What people ask…
1. Bozeman: One woman in the crowd asks, “What is the yurt now?” Of course, I tell her like it is… “Well, it’s our storage unit right now” and when my sentence ends I see the disappointment occupy her face, quickly, unapologetically, the way it does when someone’s image of someone else’s life has been shattered. “Life is messy,” I add, proud of my messy life, and when I say that, I see about 1,000 smiling faces.
2. Airport (aka What I ask): Long layover in Chicago O’Hare. As we pace up and down the long stretch of gates, I complain to Chris about how iPhones have ruined everything, including spontaneous meet-ups. “Will we ever feel free again?” I ask. And then one of my dearest friends, Courtney Martin, appears in front of me, with her daughter and husband. I haven’t seen her in a long long while. We shriek at each other. We might even do the chicken dance there on the slick marble floors as urgent travelers weave around us. Thank you, gods.
3. Maine: Eula eats frozen blueberries. Eula goes crazy-town-monkey-legs-arms-flung-high and I feel like there is nowhere I would rather be than with her. At the Salt Institute for Documentary Studies, students lean forward in a cozy red room and one woman asks, “Does it ever go away?” She means the wanderlust. “Of course not,” I tell her. And I want to hug her. I want to hug everyone there.
4. Middlebury: Shit gets complicated. We sit in our friends’ driveway for 45 minutes assessing Eula’s runny nose and rattling cough, her worst sickness to date, to decide whether we can bring her into the house of a newborn. No, we can’t. It’s a quick decision. It’s a decision a parent makes, because, oh, we are parents now. Sadness lodges in us because these are close friends, dear friends, and we want nothing more than to move in for a few days, meet their wee babe and drink wine with them. But we aren’t sad for long because our daughter is sick not dying, and that’s all that matters. A professor/friend swoops in and we land in her home, what she calls chaos and we call stunning human chaos. At 3am, when my baby can barely breathe and my exhaustion is complete, my rage takes over and, even though I will myself to repeat “I release the need to blame others or myself,” all I want to do is pound blame into the person who gave her this cold, which is irrational and unfair, but sometimes I am irrational and unfair. I stroke her sweaty head. I hold her to my chest. I worry about her. I am awake all night, convinced that we should get on a plane tomorrow, call the whole thing off, and go home. But we don’t. The next day, we arrive at my reading, and as I’m paging through my book to pick a passage to read, Chris realizes that we are out of baby wipes and then we both step into a puddle of mud and then we split ways–so that I can go read and so he can go tend to our girl, whose eyes are watering from stuffiness, who is still so game for this, such a trooper, so enamored of every new thing anyway. After the reading, a very serious and endearing college student stalks up to me, whispers: “So is it the yurt or The Land?” It takes me two seconds to tell him it’s the land and then, right there, as Eula tests her voice in the hallways, as old professors of mine mill about, I miss the land bad, badly, bad, bad, bad.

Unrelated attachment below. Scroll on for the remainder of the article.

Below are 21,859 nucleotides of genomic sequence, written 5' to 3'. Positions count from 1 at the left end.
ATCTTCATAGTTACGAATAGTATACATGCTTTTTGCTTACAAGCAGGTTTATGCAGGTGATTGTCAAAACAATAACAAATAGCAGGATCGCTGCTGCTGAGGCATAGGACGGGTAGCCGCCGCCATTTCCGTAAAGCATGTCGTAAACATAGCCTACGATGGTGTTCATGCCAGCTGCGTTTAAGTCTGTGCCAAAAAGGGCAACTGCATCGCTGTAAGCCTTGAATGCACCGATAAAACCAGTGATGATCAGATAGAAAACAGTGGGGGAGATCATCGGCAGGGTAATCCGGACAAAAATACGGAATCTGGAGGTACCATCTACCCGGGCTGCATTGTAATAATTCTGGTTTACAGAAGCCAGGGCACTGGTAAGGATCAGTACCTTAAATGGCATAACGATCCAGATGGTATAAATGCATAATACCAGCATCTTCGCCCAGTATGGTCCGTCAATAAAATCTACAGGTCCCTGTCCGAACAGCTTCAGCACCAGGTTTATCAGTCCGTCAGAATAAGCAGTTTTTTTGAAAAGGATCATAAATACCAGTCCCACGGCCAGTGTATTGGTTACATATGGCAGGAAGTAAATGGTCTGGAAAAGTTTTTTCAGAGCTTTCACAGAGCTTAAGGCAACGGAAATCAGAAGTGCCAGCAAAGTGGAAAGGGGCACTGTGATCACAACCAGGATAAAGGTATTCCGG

5. Burlington: Images. Drinking tangerine juice in an ancient stone house with a friend I haven’t seen in six years. Eula feeding me mashed-up pieces of zucchini and laughing at me laughing because maybe she’s getting better and because it’s funny to feed your parent, isn’t it? Breakfast and evening with old friends and two boys and a grandmother and a dog. The true pleasure of being 1 of 5 writers at a reading and getting to listen to words from other people. Still blown away by Angela Palm’s short story about bullets and tumbleweed and girl friends. How does someone craft fiction? Wow, oh wow.
6. New York: Drove seven hours, and we felt like masterful animals because somehow the naps aligned with the drives (sort of) and the stops led to new discoveries–like a boy scout group giving out free hot dogs at the Connecticut welcome center off I-84, like a chained-off river that we thought about sneaking down to and then never did. Kissing our beb/papa goodbye after he drops us in Long Island City and heads to JFK to fly to his work situation in Milan. All in a day. Now I am staring out a window at a gorgeous city haze and drinking hibiscus tea made by the one and only Katinka Locascio. Eula on the mend. Love my love people.